One of the most notable cases of blocking over the past few years has been the restrictions placed on the main website of Respublika, an opposition weekly paper that, as both an online and print publication, faced repeated charges and pressures throughout the last decade. In 2012, after the trials over the alleged organizers of riots in Zhanaozen concluded with either a conviction or an admission of guilt, the media outlets close to the Alga Party (financed by the exiled oligarch, Mukhtar Ablyazov) were charged with deliberate fomentation of the riots and were shut down in an unprecedented move. In November 2012, the Almaty city prosecutor's office filed four suits, asking the court to ban Respublika, the newspaper Vzglyad, the satellite TV channel K+, and the Stan TV video news site (the latter two are entities registered in Russia and Kyrgyzstan, respectively). Three of the suits included the request to ban both the publication and the “resources that duplicate it,” meaning the outlet's websites and accounts in blogging or social networking sites. The fourth suit targeted Respublika, and considered 8 print publications and 23 websites as the “single media outlet titled Respublika.” Prosecutors alleged that the “analysis revealed presence of propaganda of violent overthrow of government and undermining of state security” in their content. No journalist or editor was convicted, but the court forbade the editorial collectives to reunite in any new media outlet.
The court ordered the suspension of the distribution of the Respublika newspaper on the same day that the suit was filed. According to a Respublika representative, the Almaty prosecutor's office also listed Google, Facebook, Twitter, and LiveJournal as defendants. A spokesman from the office of the general prosecutor refuted this claim and stated that those sites were mentioned “only in relation to certain pages and blogs mirroring Respublika and Vzglyad,” while the administrators of Facebook and other sites would be “requested to delete or block the appropriate pages, while access to Facebook itself would not be blocked.” By the end of 2012 the courts had finished considering the cases and ruled to fully satisfy the prosecutor's suits by banning the media outlets, causing a tide of condemnation from international rights watchdogs, domestic journalists, and media defenders.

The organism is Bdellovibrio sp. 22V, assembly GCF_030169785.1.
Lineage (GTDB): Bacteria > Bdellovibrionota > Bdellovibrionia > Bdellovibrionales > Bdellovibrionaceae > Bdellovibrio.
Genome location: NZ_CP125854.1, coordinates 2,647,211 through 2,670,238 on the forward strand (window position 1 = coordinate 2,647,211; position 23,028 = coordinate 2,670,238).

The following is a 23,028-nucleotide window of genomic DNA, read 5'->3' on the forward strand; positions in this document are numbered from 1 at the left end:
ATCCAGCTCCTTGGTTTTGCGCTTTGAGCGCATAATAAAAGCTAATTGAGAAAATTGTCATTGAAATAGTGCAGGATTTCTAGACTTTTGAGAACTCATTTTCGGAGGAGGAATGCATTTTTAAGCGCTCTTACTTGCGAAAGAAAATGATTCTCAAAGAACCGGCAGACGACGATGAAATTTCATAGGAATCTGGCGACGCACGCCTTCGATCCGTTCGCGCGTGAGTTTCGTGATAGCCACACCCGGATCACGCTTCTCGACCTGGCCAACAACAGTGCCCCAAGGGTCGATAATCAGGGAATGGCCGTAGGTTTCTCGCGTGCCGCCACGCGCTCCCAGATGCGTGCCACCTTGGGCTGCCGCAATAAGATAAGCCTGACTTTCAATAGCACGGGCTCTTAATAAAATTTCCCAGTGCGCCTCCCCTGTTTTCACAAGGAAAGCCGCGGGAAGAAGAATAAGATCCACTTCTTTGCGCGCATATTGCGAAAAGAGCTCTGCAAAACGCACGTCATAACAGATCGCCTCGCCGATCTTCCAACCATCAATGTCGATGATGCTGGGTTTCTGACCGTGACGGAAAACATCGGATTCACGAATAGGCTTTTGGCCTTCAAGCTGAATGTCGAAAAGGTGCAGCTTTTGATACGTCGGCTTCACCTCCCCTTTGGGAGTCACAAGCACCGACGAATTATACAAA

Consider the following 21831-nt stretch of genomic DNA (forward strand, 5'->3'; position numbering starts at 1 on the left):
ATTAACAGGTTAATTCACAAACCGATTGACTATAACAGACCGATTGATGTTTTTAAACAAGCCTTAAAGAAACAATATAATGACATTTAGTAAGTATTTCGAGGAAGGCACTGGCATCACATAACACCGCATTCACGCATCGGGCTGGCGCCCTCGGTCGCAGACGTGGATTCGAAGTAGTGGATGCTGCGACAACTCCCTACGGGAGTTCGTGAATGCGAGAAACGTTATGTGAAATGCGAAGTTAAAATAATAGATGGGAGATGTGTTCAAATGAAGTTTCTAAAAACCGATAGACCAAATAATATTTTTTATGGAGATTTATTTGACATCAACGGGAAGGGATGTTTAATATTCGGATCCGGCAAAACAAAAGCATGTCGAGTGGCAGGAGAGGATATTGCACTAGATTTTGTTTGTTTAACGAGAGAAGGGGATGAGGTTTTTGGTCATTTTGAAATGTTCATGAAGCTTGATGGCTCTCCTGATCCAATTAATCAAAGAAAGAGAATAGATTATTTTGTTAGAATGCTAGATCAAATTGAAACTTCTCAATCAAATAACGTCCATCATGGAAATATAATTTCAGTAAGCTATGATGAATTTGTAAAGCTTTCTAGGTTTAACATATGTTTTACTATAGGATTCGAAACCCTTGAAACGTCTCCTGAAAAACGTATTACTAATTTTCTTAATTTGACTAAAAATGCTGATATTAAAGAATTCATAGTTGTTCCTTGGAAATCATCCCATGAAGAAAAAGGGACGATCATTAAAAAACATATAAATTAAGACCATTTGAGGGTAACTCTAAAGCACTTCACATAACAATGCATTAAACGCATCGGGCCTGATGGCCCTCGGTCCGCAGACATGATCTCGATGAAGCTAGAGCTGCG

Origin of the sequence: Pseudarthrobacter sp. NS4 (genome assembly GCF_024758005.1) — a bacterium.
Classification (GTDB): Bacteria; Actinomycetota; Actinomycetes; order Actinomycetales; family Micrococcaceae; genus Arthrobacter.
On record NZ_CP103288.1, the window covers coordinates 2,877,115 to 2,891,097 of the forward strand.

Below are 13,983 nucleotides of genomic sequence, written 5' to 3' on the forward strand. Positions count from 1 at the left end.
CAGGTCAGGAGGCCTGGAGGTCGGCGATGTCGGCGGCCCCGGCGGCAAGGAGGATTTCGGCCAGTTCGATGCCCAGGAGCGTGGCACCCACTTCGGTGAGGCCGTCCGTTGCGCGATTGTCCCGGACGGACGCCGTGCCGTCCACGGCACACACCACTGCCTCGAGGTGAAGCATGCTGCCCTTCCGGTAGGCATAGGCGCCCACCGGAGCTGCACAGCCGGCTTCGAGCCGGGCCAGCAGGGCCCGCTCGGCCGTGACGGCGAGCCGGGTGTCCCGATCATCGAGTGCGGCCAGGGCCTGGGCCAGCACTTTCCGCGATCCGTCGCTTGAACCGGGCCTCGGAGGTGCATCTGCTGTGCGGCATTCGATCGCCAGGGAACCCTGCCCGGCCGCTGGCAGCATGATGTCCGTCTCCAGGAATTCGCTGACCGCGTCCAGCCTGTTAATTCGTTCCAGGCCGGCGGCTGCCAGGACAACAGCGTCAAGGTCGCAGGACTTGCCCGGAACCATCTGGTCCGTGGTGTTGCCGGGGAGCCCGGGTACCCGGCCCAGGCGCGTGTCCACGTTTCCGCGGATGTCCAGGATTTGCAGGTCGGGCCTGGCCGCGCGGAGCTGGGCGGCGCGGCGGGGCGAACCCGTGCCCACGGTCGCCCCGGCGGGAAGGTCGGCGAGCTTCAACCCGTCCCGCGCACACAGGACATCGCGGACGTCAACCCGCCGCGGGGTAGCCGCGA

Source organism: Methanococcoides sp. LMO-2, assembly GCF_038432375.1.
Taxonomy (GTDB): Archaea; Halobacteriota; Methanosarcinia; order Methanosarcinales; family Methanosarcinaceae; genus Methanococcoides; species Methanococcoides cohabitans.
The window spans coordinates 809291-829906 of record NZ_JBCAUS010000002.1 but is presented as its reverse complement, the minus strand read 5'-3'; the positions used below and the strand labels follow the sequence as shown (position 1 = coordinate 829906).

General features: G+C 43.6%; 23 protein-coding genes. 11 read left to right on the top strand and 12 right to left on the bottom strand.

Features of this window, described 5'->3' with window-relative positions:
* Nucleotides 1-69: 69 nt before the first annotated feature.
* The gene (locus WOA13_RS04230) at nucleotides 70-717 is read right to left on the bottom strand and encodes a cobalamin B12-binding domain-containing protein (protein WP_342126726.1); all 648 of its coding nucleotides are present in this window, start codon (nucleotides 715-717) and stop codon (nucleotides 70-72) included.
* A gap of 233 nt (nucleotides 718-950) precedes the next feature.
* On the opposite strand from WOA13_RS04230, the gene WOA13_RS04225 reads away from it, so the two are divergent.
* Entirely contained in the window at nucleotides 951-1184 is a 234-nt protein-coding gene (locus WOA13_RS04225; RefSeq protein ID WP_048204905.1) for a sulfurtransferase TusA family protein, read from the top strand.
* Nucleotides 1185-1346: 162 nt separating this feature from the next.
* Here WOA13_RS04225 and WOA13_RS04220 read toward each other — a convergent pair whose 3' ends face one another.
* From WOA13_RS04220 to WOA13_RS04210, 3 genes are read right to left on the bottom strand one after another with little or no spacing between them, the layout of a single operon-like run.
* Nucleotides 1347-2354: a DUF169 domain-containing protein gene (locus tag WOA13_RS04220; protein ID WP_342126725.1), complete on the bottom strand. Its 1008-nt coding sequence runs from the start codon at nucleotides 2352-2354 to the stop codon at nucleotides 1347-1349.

In addition, the online newspaper and investigatory whistleblower Guljan.org, which is sympathetic to the country’s opposition, has repeatedly been charged with libel by state officials. In February 2012, the wife of Kazakhstan's financial police chief won a case seeking KZT 5 million ($33,300) in moral damages for alleged defamation. The court ruling threatened to jeopardize the website with bankruptcy, but by the end of the year the fine was repaid. However, on December 4, 2012, the Bostandyk district court in Almaty considered the prosecutor's request to suspend Guljan.org and agreed to ban it for three months. The court hearing was conducted without the participation of the defendants or their representatives, and both the prosecutor's request and the judge's ruling did not specify the grounds for the suspension. Moreover, the court that considered the case did not have jurisdiction over it.
A second trial was held in the proper court, the Medeu district court of Almaty, and upheld the ban, adding that any URL containing the term “Guljan” (the first name of the site’s editor-in-chief, Guljan Yergaliyeva) should be subject to immediate blocking, thus outlawing the mirror site “guljan.info” that the editorial staff had hastily registered by then. The second court hearing clarified that the formal reason for the shutdown was the website's participation in a campaign to encourage citizens to participate in an unsanctioned rally in January 2012. No legal action or investigation was known by the journalists or public to be held against Guljan.org during the ten months between when the alleged offence was committed and the court ruling. The journalists' team launched a new site, Nuradam.kz, in February 2013, which fell victim to distributed denial-of-service (DDoS) attacks on several occasions. Its domain name was subsequently closed on charges that the website was based on foreign servers, which is a violation of domestic regulations; however, the content continues to be available through the use of mirror websites.
Since early 2009, there has also been an increase in self-censorship and content removal implemented by companies hosting online information. With the 2009 internet-related amendments coming into force, most online content providers intensified their moderating practices in order to censor content that could expose them to legal repercussions. The self-censorship environment was further solidified following the July 2010 adoption of a law granting President Nazarbayev the status of “Leader of the Nation,” which essentially places any criticism of him and his family under the umbrella of threats to national security or reputation. In 2012, the owners of independent political websites have reportedly received “friendly warnings,” urging them to remove sensitive (usually, president-related) material. These warnings came from their hosting providers, who, in their turn, were approached by the special services.